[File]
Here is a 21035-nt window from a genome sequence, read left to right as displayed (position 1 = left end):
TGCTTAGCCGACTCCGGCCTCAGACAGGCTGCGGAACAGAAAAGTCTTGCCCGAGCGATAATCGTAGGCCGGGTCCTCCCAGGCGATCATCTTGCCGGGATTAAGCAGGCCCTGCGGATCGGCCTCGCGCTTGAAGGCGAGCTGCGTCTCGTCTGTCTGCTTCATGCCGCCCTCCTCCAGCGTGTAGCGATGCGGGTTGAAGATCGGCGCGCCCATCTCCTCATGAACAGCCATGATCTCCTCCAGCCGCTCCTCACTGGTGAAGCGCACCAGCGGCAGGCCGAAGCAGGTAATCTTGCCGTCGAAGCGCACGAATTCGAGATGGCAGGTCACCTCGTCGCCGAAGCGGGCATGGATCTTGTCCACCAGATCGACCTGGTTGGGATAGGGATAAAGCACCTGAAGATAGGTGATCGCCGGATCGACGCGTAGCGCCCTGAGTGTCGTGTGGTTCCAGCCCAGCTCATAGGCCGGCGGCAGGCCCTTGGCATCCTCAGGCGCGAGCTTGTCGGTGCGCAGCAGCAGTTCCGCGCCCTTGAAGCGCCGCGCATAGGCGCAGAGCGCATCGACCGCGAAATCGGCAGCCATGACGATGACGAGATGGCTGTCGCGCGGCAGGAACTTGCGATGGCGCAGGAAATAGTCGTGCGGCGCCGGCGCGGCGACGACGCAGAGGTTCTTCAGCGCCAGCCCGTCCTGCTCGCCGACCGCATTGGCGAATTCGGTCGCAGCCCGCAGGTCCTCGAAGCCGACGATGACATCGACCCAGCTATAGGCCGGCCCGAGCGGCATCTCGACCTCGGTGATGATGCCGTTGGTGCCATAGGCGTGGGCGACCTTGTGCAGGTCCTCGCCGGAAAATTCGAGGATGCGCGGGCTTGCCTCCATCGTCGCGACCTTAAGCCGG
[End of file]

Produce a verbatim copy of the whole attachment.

Here is a 21035-nt window from a genome sequence, read left to right as displayed (position 1 = left end):
TGCTTAGCCGACTCCGGCCTCAGACAGGCTGCGGAACAGAAAAGTCTTGCCCGAGCGATAATCGTAGGCCGGGTCCTCCCAGGCGATCATCTTGCCGGGATTAAGCAGGCCCTGCGGATCGGCCTCGCGCTTGAAGGCGAGCTGCGTCTCGTCTGTCTGCTTCATGCCGCCCTCCTCCAGCGTGTAGCGATGCGGGTTGAAGATCGGCGCGCCCATCTCCTCATGAACAGCCATGATCTCCTCCAGCCGCTCCTCACTGGTGAAGCGCACCAGCGGCAGGCCGAAGCAGGTAATCTTGCCGTCGAAGCGCACGAATTCGAGATGGCAGGTCACCTCGTCGCCGAAGCGGGCATGGATCTTGTCCACCAGATCGACCTGGTTGGGATAGGGATAAAGCACCTGAAGATAGGTGATCGCCGGATCGACGCGTAGCGCCCTGAGTGTCGTGTGGTTCCAGCCCAGCTCATAGGCCGGCGGCAGGCCCTTGGCATCCTCAGGCGCGAGCTTGTCGGTGCGCAGCAGCAGTTCCGCGCCCTTGAAGCGCCGCGCATAGGCGCAGAGCGCATCGACCGCGAAATCGGCAGCCATGACGATGACGAGATGGCTGTCGCGCGGCAGGAACTTGCGATGGCGCAGGAAATAGTCGTGCGGCGCCGGCGCGGCGACGACGCAGAGGTTCTTCAGCGCCAGCCCGTCCTGCTCGCCGACCGCATTGGCGAATTCGGTCGCAGCCCGCAGGTCCTCGAAGCCGACGATGACATCGACCCAGCTATAGGCCGGCCCGAGCGGCATCTCGACCTCGGTGATGATGCCGTTGGTGCCATAGGCGTGGGCGACCTTGTGCAGGTCCTCGCCGGAAAATTCGAGGATGCGCGGGCTTGCCTCCATCGTCGCGACCTTAAGCCGG